Around 400 years into the Common Era, a goldsmith made two beautiful horns, one longer, one shorter. Maybe they were to sound, maybe to drink out of, maybe just as trophies or knick-knacks intended to celebrate an occasion. Bengt Hemtun has a theory that the horns were made to commemorate a treaty between the Angles and the Jutes. They are decorated with Pagan and Roman ideographs. Runes on the shorter one say, "I Lægæst, son of Holt, made the horn." Here, take a look at these beauties:
(Click the image to visit the source page, and higher resolution versions, at Wikipedia.)
So then they were lost, until 1639, when the larger one was found buried in a field by a girl in Gallehus, Denmark, just north of the border with Germany. Admirably, she alerted the authorities. King Christian IV gave it to his son, also named Christian, a hard-partying sort who used it as a wine goblet. He put his initials on it (C5), assuming he would become Christian V when his dad died. But in fact, his partying caught up to him, and he died of a seizure before his dad, so he never did get to be C5. Many years later, the "C5" confused scholars, because an engraving of the horn was published before the real Christian the Fifth was even born!
In the 1640s, poems were written about the larger horn, linking it to Danish sovereignty. In 1734, the shorter horn was found near where the first was discovered, again capturing the public imagination. Together, the two horns were treasured and kept safe in the Royal Art Museum. Their antiquity and great value were well understood. A cast of the horns was made in plaster and sent to a Borgia cardinal in Italy. Another cast was sent to a professor in Dresden. An engraving was made of the larger one in 1643, and others were made later of both. A well-known romantic wrote a famous poem about them.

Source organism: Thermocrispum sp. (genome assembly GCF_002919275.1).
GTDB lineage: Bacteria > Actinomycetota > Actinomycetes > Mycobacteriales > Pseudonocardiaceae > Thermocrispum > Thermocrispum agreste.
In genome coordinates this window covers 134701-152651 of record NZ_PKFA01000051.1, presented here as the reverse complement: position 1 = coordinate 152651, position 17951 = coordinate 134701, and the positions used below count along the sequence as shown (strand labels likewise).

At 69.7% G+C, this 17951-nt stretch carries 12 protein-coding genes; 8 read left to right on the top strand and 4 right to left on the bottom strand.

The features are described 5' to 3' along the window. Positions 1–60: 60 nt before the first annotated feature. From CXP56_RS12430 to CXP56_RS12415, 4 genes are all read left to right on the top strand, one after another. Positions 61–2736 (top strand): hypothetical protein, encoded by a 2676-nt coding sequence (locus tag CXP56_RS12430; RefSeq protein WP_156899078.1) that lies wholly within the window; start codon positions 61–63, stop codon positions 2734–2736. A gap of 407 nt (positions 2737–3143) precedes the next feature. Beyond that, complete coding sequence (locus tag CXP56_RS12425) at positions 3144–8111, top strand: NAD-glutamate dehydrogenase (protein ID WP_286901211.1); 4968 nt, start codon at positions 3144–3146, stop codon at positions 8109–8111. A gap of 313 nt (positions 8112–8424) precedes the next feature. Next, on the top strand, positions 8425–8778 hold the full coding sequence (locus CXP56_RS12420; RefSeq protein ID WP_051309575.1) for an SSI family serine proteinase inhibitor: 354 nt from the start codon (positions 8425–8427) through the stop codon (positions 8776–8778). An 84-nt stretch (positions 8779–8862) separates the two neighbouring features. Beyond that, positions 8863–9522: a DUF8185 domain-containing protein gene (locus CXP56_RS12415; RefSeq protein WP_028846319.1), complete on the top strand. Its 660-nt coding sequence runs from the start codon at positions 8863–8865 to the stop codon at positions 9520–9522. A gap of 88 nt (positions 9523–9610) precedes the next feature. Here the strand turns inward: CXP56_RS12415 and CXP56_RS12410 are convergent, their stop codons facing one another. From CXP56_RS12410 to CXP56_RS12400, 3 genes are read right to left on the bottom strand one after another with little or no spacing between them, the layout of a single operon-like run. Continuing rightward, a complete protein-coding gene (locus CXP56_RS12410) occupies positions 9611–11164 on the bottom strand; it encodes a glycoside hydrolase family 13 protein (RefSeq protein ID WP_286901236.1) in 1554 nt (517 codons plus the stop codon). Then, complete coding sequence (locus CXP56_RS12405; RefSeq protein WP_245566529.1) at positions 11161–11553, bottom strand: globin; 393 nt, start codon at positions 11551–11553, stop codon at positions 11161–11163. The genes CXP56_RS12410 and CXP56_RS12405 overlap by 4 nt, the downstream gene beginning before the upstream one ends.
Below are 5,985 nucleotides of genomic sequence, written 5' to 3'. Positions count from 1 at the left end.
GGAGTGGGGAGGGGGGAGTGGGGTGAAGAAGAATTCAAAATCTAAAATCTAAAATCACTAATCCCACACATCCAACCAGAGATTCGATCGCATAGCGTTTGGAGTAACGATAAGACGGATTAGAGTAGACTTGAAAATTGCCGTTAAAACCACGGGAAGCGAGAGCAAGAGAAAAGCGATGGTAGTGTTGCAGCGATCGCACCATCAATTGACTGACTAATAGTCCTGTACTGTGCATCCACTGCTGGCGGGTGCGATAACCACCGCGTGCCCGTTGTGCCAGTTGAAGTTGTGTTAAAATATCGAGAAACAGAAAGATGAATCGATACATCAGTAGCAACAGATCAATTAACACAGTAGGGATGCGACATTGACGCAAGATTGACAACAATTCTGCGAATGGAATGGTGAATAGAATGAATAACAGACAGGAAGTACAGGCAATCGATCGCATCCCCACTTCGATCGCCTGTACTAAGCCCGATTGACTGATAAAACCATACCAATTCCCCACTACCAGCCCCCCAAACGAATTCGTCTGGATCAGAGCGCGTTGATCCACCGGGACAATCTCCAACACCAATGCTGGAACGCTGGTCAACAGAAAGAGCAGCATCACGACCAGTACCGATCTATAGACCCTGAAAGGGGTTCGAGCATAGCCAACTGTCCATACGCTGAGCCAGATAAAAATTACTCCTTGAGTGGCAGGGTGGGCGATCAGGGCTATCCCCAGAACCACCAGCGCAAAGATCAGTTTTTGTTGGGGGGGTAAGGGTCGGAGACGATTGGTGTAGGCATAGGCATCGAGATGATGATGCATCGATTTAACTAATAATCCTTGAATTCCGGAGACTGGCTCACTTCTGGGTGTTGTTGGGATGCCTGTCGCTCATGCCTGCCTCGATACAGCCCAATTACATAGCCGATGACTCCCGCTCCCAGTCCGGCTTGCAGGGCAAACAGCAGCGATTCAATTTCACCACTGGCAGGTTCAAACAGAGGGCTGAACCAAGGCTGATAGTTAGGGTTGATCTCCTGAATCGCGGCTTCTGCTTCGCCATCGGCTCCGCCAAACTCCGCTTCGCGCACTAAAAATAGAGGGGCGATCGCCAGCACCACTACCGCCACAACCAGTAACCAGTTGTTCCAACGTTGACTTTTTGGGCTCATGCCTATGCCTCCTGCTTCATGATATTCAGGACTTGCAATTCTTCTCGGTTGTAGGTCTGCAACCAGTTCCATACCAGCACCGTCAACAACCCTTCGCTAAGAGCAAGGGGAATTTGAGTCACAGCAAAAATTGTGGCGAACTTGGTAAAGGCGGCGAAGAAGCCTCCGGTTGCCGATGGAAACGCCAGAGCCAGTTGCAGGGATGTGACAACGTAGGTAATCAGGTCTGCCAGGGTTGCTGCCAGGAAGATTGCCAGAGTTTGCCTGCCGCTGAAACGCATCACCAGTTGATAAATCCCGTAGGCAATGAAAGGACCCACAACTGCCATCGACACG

Here's that engraved illustration of the larger one, from 1643:
(Click the image to visit the source image, at a higher resolution.)
But the casts sent to Italy sank in a shipwreck, and the casts sent to Dresden were lost. And worst of all, a forger and goldsmith stole them from the museum and melted these two unique treasures down! He used the gold to make earings and fake coins to sell, but he was stupid and was caught right away. So the photo above is not really the horns at all. Those are replicas made from engravings. What's more, the replicas were themselves stolen twice, in 1993 and in 2007!
Anyway, from the printed engravings of the originals, we have a pretty good idea of the fantastical sigils, creatures, and monsters that were on the horn. And yes, a taur on each horn. Here are images representing the Golden Horn taurs, from the recreations, engravings, and sketches.
Of course, one wonders ... are these liontaurs? They are identified as "centaurs" on the museum site, but often liontaurs are so misidentified by uneducated curators -- they are no guide.
So we are left to make our own deductions. The tails are long and cat-like, so there is that. The hind legs look a little horsey? So there is that too ... Well, let's take a closer look at that illustration from 1643. Compare the taur to the rider on a horse:
If the taur truly is an equine centaur, why does the horse have hooves, but the taur does not? Why does the taur have a cat-like tail, different from the horse? Centaur or Liontaur? Seems clear that it is more likely a liontaur than a centaur!